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Fetal MR confirms brain abnormalities found in three of every 1,000 pregnancies

por John W. Mitchell, Senior Correspondent | December 19, 2016
MR is a better imaging tool for confirming and clarifying brain abnormalities. The procedure also finds cases of spina bifida, cleft lip and heart problems. However, fetal brain abnormalities are especially worrisome, as in some cases this disorder causes miscarriage or stillbirth.

"In the U.K. Ultrasonography (USS) has, for many years, been the mainstay of antenatal screening and detailed anomaly scanning to detect such abnormalities." Paul Griffiths, Ph.D. lead author, and Professor at the Royal Hallamshire Hospital at the University of Sheffield, UK told HCB News. "However, previous studies have suggested that in utero MR (iuMR) may be a useful adjunct ... for detecting these brain abnormalities in the developing fetus."

He explained that the study supports conducting an iuMR during a pregnancy complicated by a suspected fetal brain abnormality, as it provides improved diagnostic accuracy. This informs the counseling and management decisions. Fetal brain abnormalities are indicated in three of every 1,000 pregnancies, according to Griffiths.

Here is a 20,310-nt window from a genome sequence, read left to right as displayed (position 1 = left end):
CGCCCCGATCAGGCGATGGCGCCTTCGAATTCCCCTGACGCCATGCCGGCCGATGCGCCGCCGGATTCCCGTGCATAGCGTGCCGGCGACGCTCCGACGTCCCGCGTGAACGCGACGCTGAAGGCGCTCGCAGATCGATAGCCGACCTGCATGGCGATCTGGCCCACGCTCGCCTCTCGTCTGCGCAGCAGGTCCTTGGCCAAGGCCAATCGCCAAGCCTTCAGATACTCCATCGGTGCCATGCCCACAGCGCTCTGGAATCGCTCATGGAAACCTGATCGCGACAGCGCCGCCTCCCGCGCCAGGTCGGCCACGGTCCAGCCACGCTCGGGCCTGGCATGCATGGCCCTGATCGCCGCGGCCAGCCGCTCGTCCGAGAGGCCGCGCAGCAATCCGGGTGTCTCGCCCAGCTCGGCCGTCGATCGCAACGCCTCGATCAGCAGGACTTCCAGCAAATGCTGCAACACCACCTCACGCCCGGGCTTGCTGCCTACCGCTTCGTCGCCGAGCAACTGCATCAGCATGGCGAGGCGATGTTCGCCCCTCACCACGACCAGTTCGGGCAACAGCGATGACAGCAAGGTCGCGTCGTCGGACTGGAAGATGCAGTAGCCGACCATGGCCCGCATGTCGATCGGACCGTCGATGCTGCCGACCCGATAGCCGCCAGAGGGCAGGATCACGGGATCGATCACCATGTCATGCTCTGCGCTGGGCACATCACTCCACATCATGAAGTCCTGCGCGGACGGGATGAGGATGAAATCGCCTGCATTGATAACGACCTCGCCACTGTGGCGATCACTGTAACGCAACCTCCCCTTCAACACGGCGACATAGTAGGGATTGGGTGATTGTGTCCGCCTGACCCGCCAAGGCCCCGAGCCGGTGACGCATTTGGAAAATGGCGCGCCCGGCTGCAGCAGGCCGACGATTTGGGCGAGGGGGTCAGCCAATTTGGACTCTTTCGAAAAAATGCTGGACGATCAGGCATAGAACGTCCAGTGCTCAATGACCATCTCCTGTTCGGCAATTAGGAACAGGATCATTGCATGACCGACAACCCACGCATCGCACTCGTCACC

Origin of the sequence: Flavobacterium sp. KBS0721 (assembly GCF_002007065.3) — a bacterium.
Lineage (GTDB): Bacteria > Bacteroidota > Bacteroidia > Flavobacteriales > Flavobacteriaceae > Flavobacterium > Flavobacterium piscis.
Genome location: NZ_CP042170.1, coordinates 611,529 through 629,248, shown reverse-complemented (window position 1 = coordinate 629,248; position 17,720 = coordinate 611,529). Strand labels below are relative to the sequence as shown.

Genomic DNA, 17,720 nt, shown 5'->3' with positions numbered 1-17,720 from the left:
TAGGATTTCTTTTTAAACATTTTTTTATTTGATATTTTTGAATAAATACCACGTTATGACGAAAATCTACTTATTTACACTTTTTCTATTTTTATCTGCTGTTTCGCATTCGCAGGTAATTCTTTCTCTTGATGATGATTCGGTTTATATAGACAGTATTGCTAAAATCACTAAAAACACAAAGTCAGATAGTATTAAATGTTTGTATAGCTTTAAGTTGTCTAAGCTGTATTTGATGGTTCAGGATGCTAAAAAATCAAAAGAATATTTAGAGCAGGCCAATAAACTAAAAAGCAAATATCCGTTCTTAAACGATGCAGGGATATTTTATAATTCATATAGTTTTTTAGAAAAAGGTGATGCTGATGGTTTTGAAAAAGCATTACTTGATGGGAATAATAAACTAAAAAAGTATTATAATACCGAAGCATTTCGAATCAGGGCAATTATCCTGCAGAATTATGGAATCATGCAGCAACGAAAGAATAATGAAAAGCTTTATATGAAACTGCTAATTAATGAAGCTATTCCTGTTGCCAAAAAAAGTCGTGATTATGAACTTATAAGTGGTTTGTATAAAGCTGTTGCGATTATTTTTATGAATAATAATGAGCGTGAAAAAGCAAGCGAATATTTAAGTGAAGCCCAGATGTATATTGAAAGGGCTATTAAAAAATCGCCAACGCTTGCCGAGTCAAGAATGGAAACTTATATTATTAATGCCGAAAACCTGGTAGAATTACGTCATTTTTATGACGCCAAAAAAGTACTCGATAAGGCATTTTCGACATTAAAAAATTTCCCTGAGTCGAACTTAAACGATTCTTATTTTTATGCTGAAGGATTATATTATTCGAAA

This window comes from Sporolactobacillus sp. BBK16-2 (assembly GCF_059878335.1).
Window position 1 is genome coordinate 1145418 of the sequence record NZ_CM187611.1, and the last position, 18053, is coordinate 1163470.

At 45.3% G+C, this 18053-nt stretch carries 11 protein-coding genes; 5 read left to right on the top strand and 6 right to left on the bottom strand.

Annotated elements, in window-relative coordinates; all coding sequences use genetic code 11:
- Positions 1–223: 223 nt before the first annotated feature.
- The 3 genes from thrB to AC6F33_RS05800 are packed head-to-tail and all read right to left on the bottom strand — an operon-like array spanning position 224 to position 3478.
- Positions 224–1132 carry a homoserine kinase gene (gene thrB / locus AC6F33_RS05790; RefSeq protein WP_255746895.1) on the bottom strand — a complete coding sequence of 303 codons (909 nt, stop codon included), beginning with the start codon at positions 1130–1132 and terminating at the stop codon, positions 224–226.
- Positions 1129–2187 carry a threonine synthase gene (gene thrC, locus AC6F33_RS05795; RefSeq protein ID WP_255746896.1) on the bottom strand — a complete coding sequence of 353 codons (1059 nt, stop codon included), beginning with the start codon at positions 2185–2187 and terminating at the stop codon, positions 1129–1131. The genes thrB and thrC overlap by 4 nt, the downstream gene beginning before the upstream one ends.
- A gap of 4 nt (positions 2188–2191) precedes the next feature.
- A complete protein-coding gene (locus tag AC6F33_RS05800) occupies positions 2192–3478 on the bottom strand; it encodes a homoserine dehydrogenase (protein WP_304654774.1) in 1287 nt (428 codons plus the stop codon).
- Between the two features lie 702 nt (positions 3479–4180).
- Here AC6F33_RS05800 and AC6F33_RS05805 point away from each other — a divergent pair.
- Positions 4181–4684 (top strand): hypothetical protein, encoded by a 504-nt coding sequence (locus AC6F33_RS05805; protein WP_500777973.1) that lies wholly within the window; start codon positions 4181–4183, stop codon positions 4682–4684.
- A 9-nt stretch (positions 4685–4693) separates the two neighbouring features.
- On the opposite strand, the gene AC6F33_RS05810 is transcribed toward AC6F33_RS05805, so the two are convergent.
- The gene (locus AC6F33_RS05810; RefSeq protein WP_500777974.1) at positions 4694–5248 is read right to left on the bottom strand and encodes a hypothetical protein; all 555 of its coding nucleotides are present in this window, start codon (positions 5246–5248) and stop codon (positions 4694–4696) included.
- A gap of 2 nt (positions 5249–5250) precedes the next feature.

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The study provided a mid-pregnancy (18-21 weeks) iuMR scan to 570 women whose standard ultrasound exam revealed a potential brain abnormality in their fetus. They received the scan within two weeks of the preliminary ultrasound. In 93 percent of follow-up iuMR scans the accuracy of the diagnosis increased by 93 percent. In comparison, the ultrasound test alone was accurate in 68 percent of cases.

"Our findings, combined with the high completion rates of iuMR and a patient acceptability of over 95 percent, lead us to recommend that all women carrying a fetus with a suspected brain abnormality should be offered an iuMR," Griffiths said.

Doctors agreed that the extra MR scan changed the outlook for the pregnancy in at least a fifth of cases. As a result, this changed how the pregnancy was managed in one in three cases.

The iuMR gave extra information about the brain abnormality in half of cases (49 percent, 387 of 783). In one case, for example, the MR confirmed the ultrasound diagnosis and identified an additional abnormality. This information allowed doctors to give parents a more certain outlook. As a result, the number of cases in the "unknown" prognosis group were cut in half. It also increased the number of pregnancies predicted to be "normal" (135 percent), "favorable" (18 percent) or "poor" (56 percent).

The researchers note that there will be further analysis of the trial's results. This will include a health economics analysis to confirm if the extra scan should be routinely used.

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